The Sweet Taste of an Ancient Celtic Festival

Beltane (“Bealtaine” in Irish) is a festival with ancient origins traditionally celebrated on May 1st, a spring time festival of optimism.  Most commonly it is held on the first day of May, or about halfway between the spring equinox and the summer solstice.

This was a festival of great spiritual significance for the Celts, but some people celebrate it from a purely secular perspective.  Numerous traditions surround the festival of Beltane.  Bonfires would be set as a means of purification.  Some people even burned their beds and floor coverings to start anew.  The fires were also believed to protect people from harm by spirits of the netherworld.  Many people put out sweets for the fairies in order to appease them.  Among those sweets were honey cakes and the traditional Beltane cake, the recipe for which follows:



Beltane Cake

This recipe makes a rich and spicy one-layer cake with 8-10 slices.



1 ¾ cups all-purpose flour

½ tbsp. baking powder

¼ tsp. nutmeg

½ tsp. ground cardamom

½ tsp. ground cloves

¾ tbsp. ground ginger

3 oz. unsweetened chocolate

½ cup milk

¼ cup brandy

½ tsp. vanilla

¾ cups butter

½ lb. dark brown sugar

3 eggs

¾ cups amaretto liqueur

confectioner sugar

  1. Preheat oven to 350 degrees Fahrenheit.
  2. Grease a large bundt pan or spring-form pan
  3. Melt chocolate in a double boiler and set aside.
  4. Mix milk, brandy, and vanilla.
  5. Mix flour, baking powder, nutmeg, cardamom, cloves, and ginger in a separate bowl.
  6. Cream the butter, then add brown sugar and beat until fluffy.
  7. Add eggs, one at a time, into the butter mixture.
  8. Add cooled chocolate to the butter mixture.
  9. Add the flour mixture and milk mixture to the butter mixture a little at a time.
  10. Pour mixture into greased bundt pan or spring-form pan.
  11. Bake for approximately 50 minutes, or until done (test with a small knife), taking care not to overbake.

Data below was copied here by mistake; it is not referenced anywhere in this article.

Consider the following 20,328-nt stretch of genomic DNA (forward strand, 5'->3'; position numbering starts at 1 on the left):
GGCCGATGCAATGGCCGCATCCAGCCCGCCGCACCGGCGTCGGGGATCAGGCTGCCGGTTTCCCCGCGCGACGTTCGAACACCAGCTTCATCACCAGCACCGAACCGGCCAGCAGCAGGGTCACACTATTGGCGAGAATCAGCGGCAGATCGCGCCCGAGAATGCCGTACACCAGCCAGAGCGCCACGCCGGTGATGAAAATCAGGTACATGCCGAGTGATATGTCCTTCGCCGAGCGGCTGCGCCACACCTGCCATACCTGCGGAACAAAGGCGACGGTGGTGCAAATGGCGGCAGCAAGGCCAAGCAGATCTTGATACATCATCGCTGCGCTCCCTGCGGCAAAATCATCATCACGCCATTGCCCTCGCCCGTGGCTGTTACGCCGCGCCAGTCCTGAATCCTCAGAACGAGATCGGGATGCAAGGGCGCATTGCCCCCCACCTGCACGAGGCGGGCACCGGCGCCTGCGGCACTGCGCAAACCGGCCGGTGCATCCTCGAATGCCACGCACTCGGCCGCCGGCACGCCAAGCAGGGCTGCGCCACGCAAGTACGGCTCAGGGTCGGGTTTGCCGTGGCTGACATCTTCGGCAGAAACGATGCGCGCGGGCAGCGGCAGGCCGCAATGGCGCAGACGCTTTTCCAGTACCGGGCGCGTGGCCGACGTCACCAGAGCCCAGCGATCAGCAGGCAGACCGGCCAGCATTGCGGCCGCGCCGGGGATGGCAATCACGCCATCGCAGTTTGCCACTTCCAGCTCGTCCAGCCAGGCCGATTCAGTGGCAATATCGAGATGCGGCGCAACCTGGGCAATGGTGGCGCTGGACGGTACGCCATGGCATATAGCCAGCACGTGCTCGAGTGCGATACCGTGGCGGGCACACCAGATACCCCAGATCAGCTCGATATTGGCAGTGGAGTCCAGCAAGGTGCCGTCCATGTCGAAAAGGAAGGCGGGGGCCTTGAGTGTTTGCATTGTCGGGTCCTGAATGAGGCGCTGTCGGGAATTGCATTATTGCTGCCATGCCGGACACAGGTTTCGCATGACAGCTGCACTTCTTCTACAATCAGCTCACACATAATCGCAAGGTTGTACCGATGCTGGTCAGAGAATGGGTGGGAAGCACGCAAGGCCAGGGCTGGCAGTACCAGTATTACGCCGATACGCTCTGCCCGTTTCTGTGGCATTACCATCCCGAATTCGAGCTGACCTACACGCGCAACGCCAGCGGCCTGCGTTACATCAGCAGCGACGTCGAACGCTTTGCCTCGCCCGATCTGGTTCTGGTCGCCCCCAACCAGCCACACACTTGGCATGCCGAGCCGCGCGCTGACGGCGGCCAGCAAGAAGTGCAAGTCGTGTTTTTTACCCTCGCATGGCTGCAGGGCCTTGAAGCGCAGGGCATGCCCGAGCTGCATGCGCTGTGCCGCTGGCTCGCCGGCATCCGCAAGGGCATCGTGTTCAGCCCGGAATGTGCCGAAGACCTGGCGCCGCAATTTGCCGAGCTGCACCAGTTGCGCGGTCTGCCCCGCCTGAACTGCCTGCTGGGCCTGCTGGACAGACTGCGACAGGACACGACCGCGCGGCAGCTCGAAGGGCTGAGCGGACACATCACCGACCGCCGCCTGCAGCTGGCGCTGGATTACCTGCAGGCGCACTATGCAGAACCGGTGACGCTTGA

12. Let cake cool for 20 minutes before removing from pan, then place it into a bowl (flat side up) which is just large enough to hold it, but no larger.
  13. Using a skewer, pierce the cake with 10-12 holes, being careful not to go all the way through.
  14. Pour 1/3 of the amaretto over the cake. When that is absorbed, pour another 1/3 amaretto; when absorbed, pour the remainder onto the cake.  This will take several hours.
  15. When all of the amaretto has been absorbed, gently invert the cake onto a plate (flat side down).
  16. Dust the cake with confectioner's sugar.

Related content:

More traditional Irish recipes from "The Irish Kitchen"

Video panel on "The Irish Kitchen"

Happy Bealtaine from Bealtaine Cottage, Ireland

Views: 3109

Tags: Celtic, Folklore, Food, Heritage, History of Ireland, Kitchen, Recipes, Tradition

Comment by Jim Curley on April 29, 2013 at 11:09am
I think that Beltaine actually represents the beginning of summer. Spring begins on Feb. 1, the feast of St. Brigid. For some reason.I love that the Celtic demarcation of the seasons is different than ours.

Recipe sounds delicious.
Comment by Ryan O'Rourke on April 29, 2013 at 11:18am

I tried this recipe, Jim, and it makes a lovely cake.  For those who enjoy "spicy" desserts (note ... SPICY, not hot), this is a winner.  For anyone who is concerned about the alcohol, there are ways of substituting almond extract for the amaretto.  Virtually all the alcohol from the brandy is cooked off, so no worries there.

Comment by Tiffany Silverberg on April 29, 2013 at 4:06pm

This sounds so yummy! Looks like a tasty way to welcome in the warmer days!

Comment by Bit Devine on April 30, 2013 at 6:47pm

Bealtaine is actually the celebration of the halfway point between sprin equinox and summer solstice...

I wish I had seen this recipe sooner...my cake is already made :-/

Comment by Melanie Cronk on April 30, 2013 at 9:05pm

This does look good, I will be celebrating tonight and tomorrow.  A blessed Beltane to all!!

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